US journalist and writer. Employed by The New York Times from 1981, he was awarded the Pulitzer Prize for International Reporting in 1983 (from Lebanon) and in 1988 (from Israel). His best-selling book From Beirut to Jerusalem (1989) won the National Book Award for Non-fiction. He won a third Pulitzer Prize, for distinguished commentary, in 2002.
For The New York Times he worked as Beirut bureau chief 1982–84 and Israel bureau chief 1984–88. He served as the chief White House correspondent 1992–94 and international economics correspondent 1994–95 in Washington, DC, before becoming the paper's foreign-affairs columnist in 1995. Other books include The Lexus and the Olive Tree: Understanding Globalization (1999), The World Is Flat: A Brief History of the 21st Century (2005), and Thank You for Being Late: An Optimist's Guide to Thriving in the Age of Accelerations (2016).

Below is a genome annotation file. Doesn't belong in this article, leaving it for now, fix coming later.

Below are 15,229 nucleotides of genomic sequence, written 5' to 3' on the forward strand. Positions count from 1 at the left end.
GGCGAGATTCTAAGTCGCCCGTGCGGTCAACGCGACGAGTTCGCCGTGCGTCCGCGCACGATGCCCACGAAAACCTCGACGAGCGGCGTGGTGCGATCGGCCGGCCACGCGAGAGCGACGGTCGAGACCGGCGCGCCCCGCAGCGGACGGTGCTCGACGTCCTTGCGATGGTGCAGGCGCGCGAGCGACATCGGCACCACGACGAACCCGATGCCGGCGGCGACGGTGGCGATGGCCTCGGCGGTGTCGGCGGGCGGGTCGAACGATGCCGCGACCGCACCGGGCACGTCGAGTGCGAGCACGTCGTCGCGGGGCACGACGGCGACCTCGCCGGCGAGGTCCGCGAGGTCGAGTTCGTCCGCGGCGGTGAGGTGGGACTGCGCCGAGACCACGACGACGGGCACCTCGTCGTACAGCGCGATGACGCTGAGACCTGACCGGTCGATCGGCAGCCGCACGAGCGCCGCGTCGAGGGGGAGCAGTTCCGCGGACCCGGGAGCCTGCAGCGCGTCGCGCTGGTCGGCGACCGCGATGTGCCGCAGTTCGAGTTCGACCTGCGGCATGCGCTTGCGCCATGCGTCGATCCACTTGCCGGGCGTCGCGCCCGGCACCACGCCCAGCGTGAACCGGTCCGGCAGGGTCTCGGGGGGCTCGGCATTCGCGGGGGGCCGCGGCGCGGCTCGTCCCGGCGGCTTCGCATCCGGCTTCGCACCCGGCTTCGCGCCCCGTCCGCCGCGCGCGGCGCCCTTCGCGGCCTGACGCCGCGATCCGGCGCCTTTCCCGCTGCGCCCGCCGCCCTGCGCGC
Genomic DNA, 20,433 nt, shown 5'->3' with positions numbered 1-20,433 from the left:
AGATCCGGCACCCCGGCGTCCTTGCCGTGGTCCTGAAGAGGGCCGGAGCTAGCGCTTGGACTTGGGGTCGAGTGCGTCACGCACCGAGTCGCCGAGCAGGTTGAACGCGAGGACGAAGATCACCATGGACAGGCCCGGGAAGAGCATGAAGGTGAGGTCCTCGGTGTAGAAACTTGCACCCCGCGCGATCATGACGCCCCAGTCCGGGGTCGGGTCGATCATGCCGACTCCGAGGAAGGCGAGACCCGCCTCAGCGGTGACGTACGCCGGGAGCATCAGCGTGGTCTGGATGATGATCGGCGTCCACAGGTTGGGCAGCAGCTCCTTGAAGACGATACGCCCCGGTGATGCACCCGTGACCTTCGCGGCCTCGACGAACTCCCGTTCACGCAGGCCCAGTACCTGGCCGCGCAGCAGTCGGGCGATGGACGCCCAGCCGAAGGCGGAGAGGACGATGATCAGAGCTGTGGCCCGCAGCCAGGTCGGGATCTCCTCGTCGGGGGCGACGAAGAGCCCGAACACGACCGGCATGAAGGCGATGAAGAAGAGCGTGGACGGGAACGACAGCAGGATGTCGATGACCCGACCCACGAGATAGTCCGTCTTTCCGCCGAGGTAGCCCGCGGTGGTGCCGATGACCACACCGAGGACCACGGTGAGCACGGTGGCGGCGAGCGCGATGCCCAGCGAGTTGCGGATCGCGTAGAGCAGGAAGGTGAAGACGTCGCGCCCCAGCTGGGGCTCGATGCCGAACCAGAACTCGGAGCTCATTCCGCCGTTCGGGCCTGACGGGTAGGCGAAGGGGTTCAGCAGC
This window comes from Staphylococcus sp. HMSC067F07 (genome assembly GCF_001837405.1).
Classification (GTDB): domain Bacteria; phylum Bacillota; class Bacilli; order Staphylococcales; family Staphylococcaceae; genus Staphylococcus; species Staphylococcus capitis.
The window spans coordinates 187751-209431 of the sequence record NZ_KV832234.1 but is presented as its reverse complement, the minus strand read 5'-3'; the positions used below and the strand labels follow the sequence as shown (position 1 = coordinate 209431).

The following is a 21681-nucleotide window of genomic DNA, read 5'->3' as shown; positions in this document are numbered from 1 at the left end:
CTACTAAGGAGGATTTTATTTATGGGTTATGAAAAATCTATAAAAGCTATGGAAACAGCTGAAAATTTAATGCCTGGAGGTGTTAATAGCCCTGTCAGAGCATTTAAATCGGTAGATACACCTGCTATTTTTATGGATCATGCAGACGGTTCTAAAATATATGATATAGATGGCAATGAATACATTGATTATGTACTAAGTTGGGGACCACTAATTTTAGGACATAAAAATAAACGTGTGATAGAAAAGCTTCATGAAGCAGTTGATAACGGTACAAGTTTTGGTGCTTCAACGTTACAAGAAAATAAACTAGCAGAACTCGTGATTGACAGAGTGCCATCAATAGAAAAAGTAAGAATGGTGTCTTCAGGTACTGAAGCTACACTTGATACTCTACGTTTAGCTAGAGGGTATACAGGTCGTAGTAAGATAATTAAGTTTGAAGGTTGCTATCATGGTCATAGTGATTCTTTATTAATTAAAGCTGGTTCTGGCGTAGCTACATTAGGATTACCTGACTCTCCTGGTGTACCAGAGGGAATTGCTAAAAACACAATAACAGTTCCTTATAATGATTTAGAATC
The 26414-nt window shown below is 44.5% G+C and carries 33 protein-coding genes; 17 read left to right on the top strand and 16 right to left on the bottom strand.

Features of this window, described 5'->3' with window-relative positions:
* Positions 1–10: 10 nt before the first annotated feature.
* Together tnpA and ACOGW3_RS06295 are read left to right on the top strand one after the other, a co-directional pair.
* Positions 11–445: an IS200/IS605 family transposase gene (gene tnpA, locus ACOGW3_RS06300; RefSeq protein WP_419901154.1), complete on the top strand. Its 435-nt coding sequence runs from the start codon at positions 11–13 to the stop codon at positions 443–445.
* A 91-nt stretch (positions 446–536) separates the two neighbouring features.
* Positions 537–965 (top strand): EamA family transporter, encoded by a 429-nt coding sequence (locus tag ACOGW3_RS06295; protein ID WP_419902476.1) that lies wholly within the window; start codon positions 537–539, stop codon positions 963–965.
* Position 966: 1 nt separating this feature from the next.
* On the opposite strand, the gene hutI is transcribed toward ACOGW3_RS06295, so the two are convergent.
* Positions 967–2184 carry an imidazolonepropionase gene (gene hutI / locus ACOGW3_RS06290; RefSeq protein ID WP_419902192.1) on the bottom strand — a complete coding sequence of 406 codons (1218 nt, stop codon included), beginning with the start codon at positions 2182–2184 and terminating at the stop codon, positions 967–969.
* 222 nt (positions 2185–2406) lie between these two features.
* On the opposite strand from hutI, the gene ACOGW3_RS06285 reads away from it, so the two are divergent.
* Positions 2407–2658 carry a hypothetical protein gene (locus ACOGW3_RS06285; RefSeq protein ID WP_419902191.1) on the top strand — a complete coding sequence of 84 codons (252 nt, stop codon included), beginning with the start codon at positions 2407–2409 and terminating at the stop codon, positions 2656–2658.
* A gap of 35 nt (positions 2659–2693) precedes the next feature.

Friedman was born in Minneapolis, Minnesota. He received a BA in Mediterranean studies from Brandeis University in 1975 and a Master of Philosophy in Modern Middle East studies from Oxford University in 1978. He worked for United Press International (UPI) 1978–81.